DORZOLAMIDE HYDROCHLORIDE-TIMOLOL MALEATE OPHTHALMIC SOLUTION STERILE OPHTHALMIC SOLUTION- dorzolamide hydrochloride and timolol maleate solution
Dorzolamide hydrochloride – timolol maleate (dorzolamide hydrochloride-timolol maleate ophthalmic solution) is the combination of a topical carbonic anhydrase inhibitor and a topical beta- adrenergic receptor blocking agent.
Dorzolamide hydrochloride is described chemically as: (4S-trans)-4-(ethylamino)-5,6-dihydro-6- methyl-4H-thieno[2,3-b]thiopyran]thiopyran-2-sulfonamide 7,7-dioxide monohydrochloride. Dorzolamide hydrochloride is optically active. The speciﬁc rotation is:
[a] 25°C (C=1, water) = ~ -17°
Its empirical formula is C10H16N2O4S3•HCl and its structural formula is:
Dorzolamide hydrochloride has a molecular weight of 360.91. It is a white to off-white, crystalline powder, which is soluble in water and slightly soluble in methanol and ethanol.
Timolol maleate is described chemically as: (-)-1-(tert-butylamino)-3-[(4-morpholino-1,2,5- thiadiazol-3-yl)oxy]-2-propanol maleate (1:1) (salt).Timolol maleate possesses an asymmetric carbon atom in its structure and is provided as the levo-isomer.The optical rotation of timolol maleate is:
[a] 25°C in 1N HCl (C = 5) = -12.2° (-11.7° to -12.5°) .405 nm
Its molecular formula is C13H24N4O3S•C4H4O4 and its structural formula is:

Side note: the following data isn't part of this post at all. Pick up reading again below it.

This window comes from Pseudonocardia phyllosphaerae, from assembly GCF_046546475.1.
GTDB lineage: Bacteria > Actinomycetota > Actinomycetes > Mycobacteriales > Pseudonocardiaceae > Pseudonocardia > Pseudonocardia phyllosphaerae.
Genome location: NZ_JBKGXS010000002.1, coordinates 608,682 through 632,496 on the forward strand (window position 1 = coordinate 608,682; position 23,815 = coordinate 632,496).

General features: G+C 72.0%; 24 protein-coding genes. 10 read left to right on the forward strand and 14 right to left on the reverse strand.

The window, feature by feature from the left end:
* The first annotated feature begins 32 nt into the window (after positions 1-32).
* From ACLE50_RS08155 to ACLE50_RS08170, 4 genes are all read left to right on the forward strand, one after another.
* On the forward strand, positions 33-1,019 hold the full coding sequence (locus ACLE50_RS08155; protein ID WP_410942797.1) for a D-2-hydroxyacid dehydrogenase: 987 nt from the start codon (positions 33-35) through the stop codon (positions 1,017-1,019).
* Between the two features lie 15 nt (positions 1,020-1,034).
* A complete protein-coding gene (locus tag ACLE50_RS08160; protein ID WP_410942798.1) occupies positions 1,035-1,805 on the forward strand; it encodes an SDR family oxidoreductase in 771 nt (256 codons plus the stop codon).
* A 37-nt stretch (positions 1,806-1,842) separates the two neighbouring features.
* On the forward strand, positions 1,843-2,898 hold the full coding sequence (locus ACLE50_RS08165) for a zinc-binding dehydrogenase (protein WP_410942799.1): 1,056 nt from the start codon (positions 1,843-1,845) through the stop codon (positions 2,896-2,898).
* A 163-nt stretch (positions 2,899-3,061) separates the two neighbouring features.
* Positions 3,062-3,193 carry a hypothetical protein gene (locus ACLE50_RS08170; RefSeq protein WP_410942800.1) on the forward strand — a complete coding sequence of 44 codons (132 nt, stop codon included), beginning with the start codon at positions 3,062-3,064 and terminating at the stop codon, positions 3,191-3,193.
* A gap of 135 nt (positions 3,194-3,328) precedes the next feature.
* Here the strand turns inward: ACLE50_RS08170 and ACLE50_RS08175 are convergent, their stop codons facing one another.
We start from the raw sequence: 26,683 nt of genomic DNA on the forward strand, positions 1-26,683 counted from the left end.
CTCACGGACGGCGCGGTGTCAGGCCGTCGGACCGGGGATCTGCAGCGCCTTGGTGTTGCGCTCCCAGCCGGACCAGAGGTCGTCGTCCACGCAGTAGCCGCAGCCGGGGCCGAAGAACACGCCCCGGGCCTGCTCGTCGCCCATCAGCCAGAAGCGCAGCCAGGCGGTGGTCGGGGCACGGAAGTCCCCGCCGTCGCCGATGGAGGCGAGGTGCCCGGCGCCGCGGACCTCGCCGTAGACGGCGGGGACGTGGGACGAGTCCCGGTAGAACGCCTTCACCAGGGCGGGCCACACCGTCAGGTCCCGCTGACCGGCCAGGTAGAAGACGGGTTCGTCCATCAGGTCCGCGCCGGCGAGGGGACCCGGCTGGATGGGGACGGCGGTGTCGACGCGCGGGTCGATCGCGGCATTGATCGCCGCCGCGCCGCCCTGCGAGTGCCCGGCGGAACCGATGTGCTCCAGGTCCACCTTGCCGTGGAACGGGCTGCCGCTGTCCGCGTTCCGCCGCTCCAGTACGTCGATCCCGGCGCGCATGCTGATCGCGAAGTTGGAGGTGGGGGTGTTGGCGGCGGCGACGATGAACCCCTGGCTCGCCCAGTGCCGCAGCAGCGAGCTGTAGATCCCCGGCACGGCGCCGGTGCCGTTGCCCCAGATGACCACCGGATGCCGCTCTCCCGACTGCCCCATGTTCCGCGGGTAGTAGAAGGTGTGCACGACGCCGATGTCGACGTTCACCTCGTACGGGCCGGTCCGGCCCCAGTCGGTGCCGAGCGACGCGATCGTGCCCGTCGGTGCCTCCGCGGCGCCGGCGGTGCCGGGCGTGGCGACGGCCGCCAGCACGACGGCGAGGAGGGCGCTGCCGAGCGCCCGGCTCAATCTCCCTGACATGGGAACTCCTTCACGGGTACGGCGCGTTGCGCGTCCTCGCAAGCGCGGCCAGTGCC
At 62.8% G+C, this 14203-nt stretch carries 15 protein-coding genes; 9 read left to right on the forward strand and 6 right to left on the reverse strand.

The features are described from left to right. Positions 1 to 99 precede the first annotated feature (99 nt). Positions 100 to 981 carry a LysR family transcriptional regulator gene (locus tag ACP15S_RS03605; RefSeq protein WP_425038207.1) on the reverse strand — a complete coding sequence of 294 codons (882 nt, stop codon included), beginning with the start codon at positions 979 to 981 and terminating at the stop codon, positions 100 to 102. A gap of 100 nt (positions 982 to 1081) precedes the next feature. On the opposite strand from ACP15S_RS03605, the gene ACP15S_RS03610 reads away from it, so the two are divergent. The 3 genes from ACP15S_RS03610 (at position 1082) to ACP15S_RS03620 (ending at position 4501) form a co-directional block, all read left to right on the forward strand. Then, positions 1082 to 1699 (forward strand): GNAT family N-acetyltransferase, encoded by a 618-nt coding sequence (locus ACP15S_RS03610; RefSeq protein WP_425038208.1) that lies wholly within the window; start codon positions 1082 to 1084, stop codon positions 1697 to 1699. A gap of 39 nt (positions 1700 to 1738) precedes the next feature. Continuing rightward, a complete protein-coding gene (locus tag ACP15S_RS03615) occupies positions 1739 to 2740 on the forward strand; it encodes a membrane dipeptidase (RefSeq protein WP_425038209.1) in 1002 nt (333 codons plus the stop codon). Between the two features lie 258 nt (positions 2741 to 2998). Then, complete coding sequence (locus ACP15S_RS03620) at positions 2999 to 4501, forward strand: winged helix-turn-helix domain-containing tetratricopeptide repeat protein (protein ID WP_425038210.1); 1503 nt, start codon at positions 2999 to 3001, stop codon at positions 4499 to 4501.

Timolol maleate has a molecular weight of 432.50. It is a white, odorless, crystalline powder which is soluble in water, methanol, and alcohol. Timolol maleate is stable at room temperature.
Dorzolamide hydrochloride – timolol maleate is supplied as a sterile, isotonic, buffered, slightly viscous, aqueous solution. The pH of the solution is approximately 5.65, and the osmolarity is 242-323 mOsM. Each mL of dorzolamide hydrochloride – timolol maleate contains 20 mg dorzolamide (22.26 mg of dorzolamide hydrochloride) and 5 mg timolol (6.83 mg timolol maleate). Inactive ingredients are sodium citrate, hydroxyethyl cellulose, sodium hydroxide, mannitol, and water for injection. Benzalkonium chloride 0.0075% is added as a preservative.
Mechanism of Action
Dorzolamide hydrochloride – timolol maleate is comprised of two components: dorzolamide hydrochloride and timolol maleate. Each of these two components decreases elevated intraocular pressure, whether or not associated with glaucoma, by reducing aqueous humor secretion. Elevated intraocular pressure is a major risk factor in the pathogenesis of optic nerve damage and glaucomatous visual field loss. The higher the level of intraocular pressure, the greater the likelihood of glaucomatous field loss and optic nerve damage.